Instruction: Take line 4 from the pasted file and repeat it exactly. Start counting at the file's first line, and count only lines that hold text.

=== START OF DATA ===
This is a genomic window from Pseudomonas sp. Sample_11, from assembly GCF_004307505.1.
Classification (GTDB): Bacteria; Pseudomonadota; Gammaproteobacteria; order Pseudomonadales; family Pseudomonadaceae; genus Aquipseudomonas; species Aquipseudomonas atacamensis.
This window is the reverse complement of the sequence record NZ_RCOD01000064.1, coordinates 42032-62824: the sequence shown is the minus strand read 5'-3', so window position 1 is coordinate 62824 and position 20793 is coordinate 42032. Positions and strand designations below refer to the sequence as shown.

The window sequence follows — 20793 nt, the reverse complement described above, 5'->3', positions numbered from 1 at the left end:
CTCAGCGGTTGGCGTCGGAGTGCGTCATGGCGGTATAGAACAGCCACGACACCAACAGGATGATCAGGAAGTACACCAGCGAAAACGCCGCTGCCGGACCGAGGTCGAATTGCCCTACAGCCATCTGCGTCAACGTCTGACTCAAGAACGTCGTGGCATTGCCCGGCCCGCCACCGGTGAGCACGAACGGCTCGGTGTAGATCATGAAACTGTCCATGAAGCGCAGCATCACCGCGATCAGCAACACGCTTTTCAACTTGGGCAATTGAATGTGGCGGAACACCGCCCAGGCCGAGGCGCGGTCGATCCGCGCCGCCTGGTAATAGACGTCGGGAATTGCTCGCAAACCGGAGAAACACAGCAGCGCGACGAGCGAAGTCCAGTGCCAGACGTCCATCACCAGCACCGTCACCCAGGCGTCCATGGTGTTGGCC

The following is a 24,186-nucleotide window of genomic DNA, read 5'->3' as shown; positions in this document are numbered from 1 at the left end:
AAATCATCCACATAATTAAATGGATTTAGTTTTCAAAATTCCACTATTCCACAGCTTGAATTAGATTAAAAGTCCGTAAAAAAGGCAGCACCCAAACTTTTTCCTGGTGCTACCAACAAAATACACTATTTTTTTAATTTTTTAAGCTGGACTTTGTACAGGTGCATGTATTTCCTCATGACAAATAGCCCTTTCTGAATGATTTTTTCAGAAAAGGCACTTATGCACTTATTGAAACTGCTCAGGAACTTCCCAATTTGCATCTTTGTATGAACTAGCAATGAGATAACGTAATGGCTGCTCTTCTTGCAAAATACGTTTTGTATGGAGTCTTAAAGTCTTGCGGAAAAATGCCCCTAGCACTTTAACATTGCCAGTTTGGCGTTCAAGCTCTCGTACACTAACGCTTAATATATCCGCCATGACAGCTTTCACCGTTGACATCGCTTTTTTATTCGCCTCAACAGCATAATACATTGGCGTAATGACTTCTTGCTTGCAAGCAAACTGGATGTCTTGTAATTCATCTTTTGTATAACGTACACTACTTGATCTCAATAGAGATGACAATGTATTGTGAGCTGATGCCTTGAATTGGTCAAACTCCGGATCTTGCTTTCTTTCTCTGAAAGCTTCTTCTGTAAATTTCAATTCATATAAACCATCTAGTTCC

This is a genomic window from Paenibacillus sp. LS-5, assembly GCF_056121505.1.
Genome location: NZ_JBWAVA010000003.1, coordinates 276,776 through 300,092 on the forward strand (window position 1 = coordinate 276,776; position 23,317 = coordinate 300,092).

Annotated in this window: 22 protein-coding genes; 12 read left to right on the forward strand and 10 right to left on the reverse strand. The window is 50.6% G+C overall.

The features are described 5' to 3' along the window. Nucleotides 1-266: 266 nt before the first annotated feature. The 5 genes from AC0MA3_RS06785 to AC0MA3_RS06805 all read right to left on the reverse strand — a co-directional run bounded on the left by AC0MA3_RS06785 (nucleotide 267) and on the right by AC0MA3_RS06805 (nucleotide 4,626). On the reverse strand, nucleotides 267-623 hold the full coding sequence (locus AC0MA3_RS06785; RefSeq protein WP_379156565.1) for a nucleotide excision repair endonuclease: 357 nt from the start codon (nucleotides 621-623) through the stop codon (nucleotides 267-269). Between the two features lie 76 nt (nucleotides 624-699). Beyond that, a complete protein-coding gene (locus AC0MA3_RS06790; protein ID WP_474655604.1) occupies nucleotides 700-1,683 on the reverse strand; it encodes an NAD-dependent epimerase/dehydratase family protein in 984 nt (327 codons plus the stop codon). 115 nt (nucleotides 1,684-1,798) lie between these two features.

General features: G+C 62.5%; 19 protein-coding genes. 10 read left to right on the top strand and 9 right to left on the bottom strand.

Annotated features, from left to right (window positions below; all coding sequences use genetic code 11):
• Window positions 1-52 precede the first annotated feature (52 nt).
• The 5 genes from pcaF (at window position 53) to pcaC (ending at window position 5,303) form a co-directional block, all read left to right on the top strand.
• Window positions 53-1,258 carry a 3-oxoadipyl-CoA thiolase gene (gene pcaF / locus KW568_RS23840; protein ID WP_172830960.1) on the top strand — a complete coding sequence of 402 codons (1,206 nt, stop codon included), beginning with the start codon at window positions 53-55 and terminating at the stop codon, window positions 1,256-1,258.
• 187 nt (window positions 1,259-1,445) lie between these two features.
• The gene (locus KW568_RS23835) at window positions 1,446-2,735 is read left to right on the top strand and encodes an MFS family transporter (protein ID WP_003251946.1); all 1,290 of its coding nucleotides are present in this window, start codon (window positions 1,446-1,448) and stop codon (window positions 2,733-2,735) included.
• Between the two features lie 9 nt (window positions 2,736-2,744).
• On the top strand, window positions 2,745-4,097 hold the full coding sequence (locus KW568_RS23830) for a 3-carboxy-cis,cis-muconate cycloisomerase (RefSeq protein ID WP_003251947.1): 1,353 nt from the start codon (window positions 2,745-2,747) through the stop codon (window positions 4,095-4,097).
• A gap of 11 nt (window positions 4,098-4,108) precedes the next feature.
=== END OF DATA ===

The window sequence follows — 20793 nt, the reverse complement described above, 5'->3', positions numbered from 1 at the left end: